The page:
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Transcription profiling of HCN-channel isotypes throughout mouse cardiac development

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Schweizer,  Patrick
Department of Molecular Neurobiology, Max Planck Institute for Medical Research, Max Planck Society;

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Yampolsky,  Pessah
Department of Molecular Neurobiology, Max Planck Institute for Medical Research, Max Planck Society;

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Malik,  Rizwan
Department of Molecular Neurobiology, Max Planck Institute for Medical Research, Max Planck Society;

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Zehelein,  Joerg
Department of Molecular Neurobiology, Max Planck Institute for Medical Research, Max Planck Society;

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Koenen,  Michael
Department of Molecular Neurobiology, Max Planck Institute for Medical Research, Max Planck Society;

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Citation

Schweizer, P., Yampolsky, P., Malik, R., Thomas, D., Zehelein, J., Katus, H. A., et al. (2009). Transcription profiling of HCN-channel isotypes throughout mouse cardiac development. Basic Research in Cardiology, 104(6), 621-629. doi:10.1007/s00395-009-0031-5.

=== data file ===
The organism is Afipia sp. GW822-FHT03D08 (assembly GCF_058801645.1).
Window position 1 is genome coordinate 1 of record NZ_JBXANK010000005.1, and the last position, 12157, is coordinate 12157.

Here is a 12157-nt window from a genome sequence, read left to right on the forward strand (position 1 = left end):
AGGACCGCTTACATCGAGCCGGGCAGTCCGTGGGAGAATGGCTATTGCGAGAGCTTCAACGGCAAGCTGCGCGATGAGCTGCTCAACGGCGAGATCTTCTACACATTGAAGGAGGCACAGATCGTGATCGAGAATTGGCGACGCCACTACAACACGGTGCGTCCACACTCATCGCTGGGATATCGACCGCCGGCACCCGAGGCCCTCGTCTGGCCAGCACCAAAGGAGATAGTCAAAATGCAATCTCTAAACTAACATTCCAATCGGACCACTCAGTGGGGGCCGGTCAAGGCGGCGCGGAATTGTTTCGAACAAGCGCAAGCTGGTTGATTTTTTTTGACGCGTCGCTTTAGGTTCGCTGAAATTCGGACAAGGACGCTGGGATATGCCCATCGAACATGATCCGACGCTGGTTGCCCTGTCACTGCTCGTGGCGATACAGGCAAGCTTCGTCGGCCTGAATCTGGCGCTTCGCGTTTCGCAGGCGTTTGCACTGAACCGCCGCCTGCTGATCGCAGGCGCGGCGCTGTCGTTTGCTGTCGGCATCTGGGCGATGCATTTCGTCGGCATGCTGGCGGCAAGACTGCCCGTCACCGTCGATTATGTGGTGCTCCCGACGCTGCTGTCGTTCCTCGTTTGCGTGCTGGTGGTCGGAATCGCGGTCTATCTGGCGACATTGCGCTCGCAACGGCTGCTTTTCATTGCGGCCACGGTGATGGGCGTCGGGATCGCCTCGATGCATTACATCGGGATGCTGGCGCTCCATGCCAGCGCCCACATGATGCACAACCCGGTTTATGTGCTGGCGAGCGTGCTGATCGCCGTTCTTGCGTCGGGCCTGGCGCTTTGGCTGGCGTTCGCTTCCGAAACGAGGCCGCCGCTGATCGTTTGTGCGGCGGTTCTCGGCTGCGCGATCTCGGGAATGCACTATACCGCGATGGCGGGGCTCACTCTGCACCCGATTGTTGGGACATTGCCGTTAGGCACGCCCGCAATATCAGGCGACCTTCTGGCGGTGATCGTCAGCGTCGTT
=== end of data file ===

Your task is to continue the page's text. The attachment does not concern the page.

Cite as: http://hdl.handle.net/11858/00-001M-0000-002C-15F3-A
Abstract
Hyperpolarization-activated ion channels, encoded by four mammalian genes (HCN1-4), contribute in an important way to the cardiac pacemaker current If. Here, we describe the transcription profiles of the four HCN genes, the NRSF, KCNE2 and Kir2.1 genes from embryonic stage E9.5 dpc to postnatal day 120 in the mouse. Embryonic atrium and ventricle revealed abundant HCN4 transcription but other HCN transcripts were almost absent. Towards birth, HCN4 was downregulated in the atrium and almost vanished from the ventricle. After birth, however, HCN isotype transcription changed remarkably, showing increased levels of HCN1, HCN2 and HCN4 in the atrium and of HCN2 and HCN4 in the ventricle. HCN3 showed highest transcription at early embryonic stages and was hardly detectable thereafter. At postnatal day 10, HCN4 was highest in the sinoatrial node, being twofold higher than HCN1 and fivefold higher than HCN2. In the atrium, HCN4 was similar to HCN1 and sevenfold higher than HCN2. In the ventricle, in contrast, HCN2 was sixfold higher than HCN4, while HCN1 was absent. Subsequently all HCN isotype transcripts declined to lower adult levels, while ratios of HCN isotypes remained stable. In conclusion, substantial changes of HCN isotype transcription throughout cardiac development suggest that a regulated pattern of HCN isotypes is required to establish and ensure a stable heart rhythm. Furthermore, constantly low HCN transcription in adult myocardium may be required to prevent atrial and ventricular arrhythmogenesis.